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26.2.16

Loungewear and Legalities



“It's easy to attack and destroy an act of creation. It's a lot more difficult to perform one.” 
― Chuck Palahniuk







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Céline Céline Sunglasses (Similar)
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It's been a strange week. People and brands that I've long respected have all got in touch to voice their support of my Instagram plight. Not for the first time I found myself asking the question, "Do I keep my head down and my mouth shut or do I stand up for myself and weather the inevitable counteraction?" Morals or Peace?

On Sunday I posted a photograph I took of myself, in my dressing room, wearing my new Loungewear from MissPap. In case you moved to another planet this week, Loungewear is the hottest trend of the moment and by Wednesday I'd been inundated with messages from my followers tipping me off to a whole host of big name brands and seedy "boutiques" using my image to flog their wares. This happens. Promotion and blogging breeds a corner-cutting culture of laziness and contrivance in social media and us as the artists are supposed to just lie down and let these brands make sales, quite literally, off the back of us.The formal legislation surrounding the reproduction of images of social media is shady. Few can fork out for legal aid when it comes to reproduction of our content and images so most choose to ignore it when it happens. But how long are we supposed to just lie down and take this for? How do we affect change when our employment so often hangs in the balance of numbers? 

I decided to take a stand, to confront the issue head on, with interesting consequences. I tracked down the brands in question, leaving polite comments below my reproduced image "Could you please tag me in my own photo?" "This is my photo, please tag me in it." These comments were met with a host of responses, apologies, feigned shock, even the total removal of the image in some cases. Others deleted my comments and blocked me, some even fired off abuse, questioning my attitude in the search for culpability. Bigger brands were more conciliatory, offering future collaborations and fearing discord. Indeed I've been flooded with collaboration offers this week. Proof that the hard work does pay off, but only after the vultures have picked over the carcass of your creative works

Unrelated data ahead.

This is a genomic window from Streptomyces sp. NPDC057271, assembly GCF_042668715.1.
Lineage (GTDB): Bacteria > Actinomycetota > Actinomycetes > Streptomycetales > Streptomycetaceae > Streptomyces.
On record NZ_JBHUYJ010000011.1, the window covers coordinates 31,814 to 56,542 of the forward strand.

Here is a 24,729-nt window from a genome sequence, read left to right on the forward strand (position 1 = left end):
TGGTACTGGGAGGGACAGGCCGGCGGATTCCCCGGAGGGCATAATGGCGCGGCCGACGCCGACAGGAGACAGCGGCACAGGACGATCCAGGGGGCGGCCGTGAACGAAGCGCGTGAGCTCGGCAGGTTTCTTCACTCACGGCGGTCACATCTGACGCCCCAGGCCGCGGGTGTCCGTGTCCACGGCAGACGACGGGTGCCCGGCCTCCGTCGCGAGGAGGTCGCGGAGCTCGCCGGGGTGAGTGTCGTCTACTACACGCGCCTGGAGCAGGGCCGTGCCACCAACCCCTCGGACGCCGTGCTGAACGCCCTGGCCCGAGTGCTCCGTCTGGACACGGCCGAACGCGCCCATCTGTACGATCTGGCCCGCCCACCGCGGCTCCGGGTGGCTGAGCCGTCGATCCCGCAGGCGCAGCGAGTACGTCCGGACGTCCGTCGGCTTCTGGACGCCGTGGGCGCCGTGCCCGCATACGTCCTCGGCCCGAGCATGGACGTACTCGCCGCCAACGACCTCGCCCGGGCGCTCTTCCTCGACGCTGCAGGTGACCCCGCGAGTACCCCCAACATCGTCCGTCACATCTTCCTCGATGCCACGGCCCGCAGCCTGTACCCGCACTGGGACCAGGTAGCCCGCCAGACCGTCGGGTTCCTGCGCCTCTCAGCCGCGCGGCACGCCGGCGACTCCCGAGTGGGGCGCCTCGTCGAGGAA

What do you think? It's just a black tracksuit right? Should I have just kept my mouth shut like so many others choose to? It's not the first time this has happened and it won't be the last. Is it right to perpetuate a culture of theft and fraud? Intellectual and creative appropriation? Is it acceptable for brands to dupe their customers out of their money with advertised products that don't match what drops through the letterbox? Is it unobjectionable for brands to rob bloggers of stats-based employment opportunities? In my opinion, if we don't stand up for ourselves and safeguard our work then this entire issue becomes yet another sad, negative reflection of today's social media culture







3 comments:

  1. I think you were completely right to stand up for yourself and ask them to either remove the image or tag you in it, and give credit where it's deserved. It's your photo and your image - and your brand. Beyonce didn't stand for it when another brand used her image without permission, why should anyone else have to? Good for you!! x

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  2. Good on you for doing this! It is a very grey area indeed but using your image as advertising without your knowledge is plain wrong. Thank you for leading the charge to stand up against this sort of thing. Maybe you need to watermark images? You shouldn't have to though. It's horrible and lazy on their part. I see lots of small brands that are clearly ripping off someone's insta usually very cheap Chinese wholesalers x

    Sarah | www.seriouslyshallow.co.uk

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